Dear Cathedral Family,
When we began our time of worship together while physically apart, we were concluding our journey through Lent and moving through Holy Week. Much good work took place very quickly at all levels of The Episcopal Church—from bishops and seminaries and individual parishes—to help create together resources for people to worship in new ways at home. We have heard from many of you about the ways you incorporated these practices into your lives.
Now, as we are living in the Great Fifty Days of Easter, we have settled into a new rhythm of daily prayer and Sunday worship. For now, our bishop’s direction for corporate worship extends up to the Day of Pentecost. What our worship will be following that date remains to be seen. I think it is safe to say, given all that we know about the spread of the virus and projections for the months ahead, that we will not suddenly return to some full-scale version of worship life as we knew it in “the before.”
In last Sunday’s sermon, I referred to a statement written by C. S. Lewis in his preface to Mere Christianity. Lewis was writing specifically about each person finding her or his “room” in the great house of God, and he wrote of the “hall,” off of which the doors to those rooms open, as a place where we wait until we find the room where we belong. Most of us have found our room, and we have been as relatively happy as people are capable of being there. But we find ourselves waiting again, neither fully at home in our room nor fully shut out of it.
Lewis has more to say about waiting, and I think his words may offer us some spiritual insight about where we find ourselves now.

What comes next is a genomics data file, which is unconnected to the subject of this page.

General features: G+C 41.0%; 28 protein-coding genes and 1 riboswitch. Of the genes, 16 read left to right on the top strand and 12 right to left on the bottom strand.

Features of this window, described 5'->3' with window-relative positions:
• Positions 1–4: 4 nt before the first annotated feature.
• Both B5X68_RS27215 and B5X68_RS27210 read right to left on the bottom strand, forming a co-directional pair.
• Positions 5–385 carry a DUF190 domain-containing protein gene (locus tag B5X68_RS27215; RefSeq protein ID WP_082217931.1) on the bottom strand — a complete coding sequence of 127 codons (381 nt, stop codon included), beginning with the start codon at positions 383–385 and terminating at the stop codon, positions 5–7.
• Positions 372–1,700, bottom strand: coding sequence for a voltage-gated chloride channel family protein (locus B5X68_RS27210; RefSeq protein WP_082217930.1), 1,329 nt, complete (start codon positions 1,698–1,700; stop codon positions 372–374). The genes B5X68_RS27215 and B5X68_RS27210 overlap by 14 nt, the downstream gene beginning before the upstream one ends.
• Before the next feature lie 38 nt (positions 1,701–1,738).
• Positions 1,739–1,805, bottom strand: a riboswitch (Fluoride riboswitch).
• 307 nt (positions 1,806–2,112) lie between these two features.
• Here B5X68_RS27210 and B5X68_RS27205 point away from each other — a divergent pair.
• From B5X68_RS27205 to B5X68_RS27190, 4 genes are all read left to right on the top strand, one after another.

…I am sure God keeps no one waiting unless He sees that it is good for him to wait. When you do get into your room you will find that the long wait has done you some kind of good which you would not have had otherwise. But you must regard it as waiting, not as camping. You must keep on praying for light: and, of course, even in the hall, you must…obey the rules which are common to the whole house.
In our time of waiting, we are not to be idle, although we do need to be still enough to listen for God’s voice and to feel the moving of the Holy Spirit. We carry on with prayer and worship, and we look for the good that we can do in our present reality. And most importantly, we pray for light—for clarity about the essential nature of the life into which God is calling us and for the grace to release those attachments that may hold us back from living fully into our new life.
The Holy Gospel John 12:44-50
Then Jesus cried aloud: ‘Whoever believes in me believes not in me but in him who sent me. And whoever sees me sees him who sent me. I have come as light into the world, so that everyone who believes in me should not remain in the darkness. I do not judge anyone who hears my words and does not keep them, for I came not to judge the world, but to save the world. The one who rejects me and does not receive my word has a judge; on the last day the word that I have spoken will serve as judge, for I have not spoken on my own, but the Father who sent me has himself given me a commandment about what to say and what to speak. And I know that his commandment is eternal life. What I speak, therefore, I speak just as the Father has told me.’